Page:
Thread: Wedding
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Old July 20th, 2015, 12:52 AM
Tom dinning Tom dinning is offline
Join Date: Mar 2012
Location: Darwin NT Australia
Posts: 2,088

Oh, how I know this from both ends.
As a friend of the family I like to let the pro do his/her job. And yes, its bloody hard work, and stressful if there's a chance he'll have to make allowances for a friend of the family. This is his living and reputation on the line, not yours. This isn't even a testing ground for you to feel your way for the future.
This is how it can best work. Tell the bride/groom you will happily take photos on the day but they will be from the guests perspective; the sort of casual, informal shots that the pro can't get.
Then, make sure the pro knows this. If he's any sort of a bloke he may even let you in from time to time, although, once introduced his mind will be elsewhere.
I'd also be inclined to keep low key with the flash, which could interfer with the pro. Also keep low key with the camera. Something a little less conspicuous. Be a guest. Take the happy snaps. Otherwise you'll just appear as some old fart with a flash camera trying to make the big time too late in life and annoying the guests, photographer and small children who want nothing to do with you šause their mother said so.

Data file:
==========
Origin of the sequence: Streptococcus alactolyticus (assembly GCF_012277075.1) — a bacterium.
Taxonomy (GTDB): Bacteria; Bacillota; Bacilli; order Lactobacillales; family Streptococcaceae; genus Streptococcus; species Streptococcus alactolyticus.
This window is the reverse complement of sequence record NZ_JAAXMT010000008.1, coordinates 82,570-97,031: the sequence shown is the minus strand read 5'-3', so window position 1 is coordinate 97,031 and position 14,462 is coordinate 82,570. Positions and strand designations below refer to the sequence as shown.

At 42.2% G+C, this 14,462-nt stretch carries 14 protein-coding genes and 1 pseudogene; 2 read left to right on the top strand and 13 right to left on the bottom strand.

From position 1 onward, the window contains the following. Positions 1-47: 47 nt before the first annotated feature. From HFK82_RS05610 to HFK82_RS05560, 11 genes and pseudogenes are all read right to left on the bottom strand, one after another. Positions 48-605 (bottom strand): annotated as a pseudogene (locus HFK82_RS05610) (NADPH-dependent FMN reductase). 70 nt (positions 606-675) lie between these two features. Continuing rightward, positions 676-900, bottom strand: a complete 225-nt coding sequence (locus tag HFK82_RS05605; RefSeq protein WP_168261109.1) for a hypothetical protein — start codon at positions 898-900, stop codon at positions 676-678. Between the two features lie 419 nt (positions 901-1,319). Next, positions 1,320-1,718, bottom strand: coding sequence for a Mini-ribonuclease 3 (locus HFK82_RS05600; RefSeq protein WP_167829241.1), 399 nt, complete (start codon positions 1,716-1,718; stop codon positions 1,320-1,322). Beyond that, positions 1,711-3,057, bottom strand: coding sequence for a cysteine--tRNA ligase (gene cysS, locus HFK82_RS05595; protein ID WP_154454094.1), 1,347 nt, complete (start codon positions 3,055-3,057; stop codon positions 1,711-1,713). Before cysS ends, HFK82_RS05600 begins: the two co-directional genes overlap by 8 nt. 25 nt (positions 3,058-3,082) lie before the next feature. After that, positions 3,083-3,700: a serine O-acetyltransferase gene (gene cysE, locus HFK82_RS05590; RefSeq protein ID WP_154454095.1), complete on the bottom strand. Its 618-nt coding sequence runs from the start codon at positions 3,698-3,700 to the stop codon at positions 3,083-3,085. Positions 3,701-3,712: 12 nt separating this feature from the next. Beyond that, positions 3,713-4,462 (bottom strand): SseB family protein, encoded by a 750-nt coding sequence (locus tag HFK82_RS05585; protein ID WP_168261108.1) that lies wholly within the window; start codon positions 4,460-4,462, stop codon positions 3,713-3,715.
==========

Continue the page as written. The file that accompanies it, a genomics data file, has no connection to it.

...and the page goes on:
When a relative asks me to take some shots at a wedding I politely tell them I'll be too pissed to do so. When I was the pro, conditions where pre-determined with the bride. A pro can manage the guests with their point and presses. Thats their job. Step in once to rearrange things and he'll have a not so quiet word with you. Don't spoil anyone's day.

If nothing else works, go for Chris's advise. Its blunt and to the point. I like that. I might add a few expletives to the demand as well.
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